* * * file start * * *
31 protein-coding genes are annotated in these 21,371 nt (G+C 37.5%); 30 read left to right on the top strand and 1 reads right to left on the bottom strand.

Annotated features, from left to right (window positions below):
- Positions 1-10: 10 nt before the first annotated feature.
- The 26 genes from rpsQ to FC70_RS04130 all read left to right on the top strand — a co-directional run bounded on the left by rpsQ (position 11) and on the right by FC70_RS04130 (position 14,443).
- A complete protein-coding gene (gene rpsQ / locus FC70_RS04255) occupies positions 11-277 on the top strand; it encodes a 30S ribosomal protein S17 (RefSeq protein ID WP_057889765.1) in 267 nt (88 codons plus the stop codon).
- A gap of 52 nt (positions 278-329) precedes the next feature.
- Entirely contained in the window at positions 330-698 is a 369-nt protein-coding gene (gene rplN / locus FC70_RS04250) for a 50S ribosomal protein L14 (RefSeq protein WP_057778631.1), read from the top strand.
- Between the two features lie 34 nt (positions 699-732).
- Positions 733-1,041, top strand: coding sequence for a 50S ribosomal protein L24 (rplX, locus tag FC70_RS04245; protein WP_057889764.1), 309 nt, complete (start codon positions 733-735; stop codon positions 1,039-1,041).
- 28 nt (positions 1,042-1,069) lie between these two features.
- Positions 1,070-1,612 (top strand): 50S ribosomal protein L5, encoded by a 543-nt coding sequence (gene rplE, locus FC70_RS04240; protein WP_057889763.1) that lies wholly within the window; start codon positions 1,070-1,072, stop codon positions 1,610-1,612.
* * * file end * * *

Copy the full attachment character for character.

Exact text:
31 protein-coding genes are annotated in these 21,371 nt (G+C 37.5%); 30 read left to right on the top strand and 1 reads right to left on the bottom strand.

Annotated features, from left to right (window positions below):
- Positions 1-10: 10 nt before the first annotated feature.
- The 26 genes from rpsQ to FC70_RS04130 all read left to right on the top strand — a co-directional run bounded on the left by rpsQ (position 11) and on the right by FC70_RS04130 (position 14,443).
- A complete protein-coding gene (gene rpsQ / locus FC70_RS04255) occupies positions 11-277 on the top strand; it encodes a 30S ribosomal protein S17 (RefSeq protein ID WP_057889765.1) in 267 nt (88 codons plus the stop codon).
- A gap of 52 nt (positions 278-329) precedes the next feature.
- Entirely contained in the window at positions 330-698 is a 369-nt protein-coding gene (gene rplN / locus FC70_RS04250) for a 50S ribosomal protein L14 (RefSeq protein WP_057778631.1), read from the top strand.
- Between the two features lie 34 nt (positions 699-732).
- Positions 733-1,041, top strand: coding sequence for a 50S ribosomal protein L24 (rplX, locus tag FC70_RS04245; protein WP_057889764.1), 309 nt, complete (start codon positions 733-735; stop codon positions 1,039-1,041).
- 28 nt (positions 1,042-1,069) lie between these two features.
- Positions 1,070-1,612 (top strand): 50S ribosomal protein L5, encoded by a 543-nt coding sequence (gene rplE, locus FC70_RS04240; protein WP_057889763.1) that lies wholly within the window; start codon positions 1,070-1,072, stop codon positions 1,610-1,612.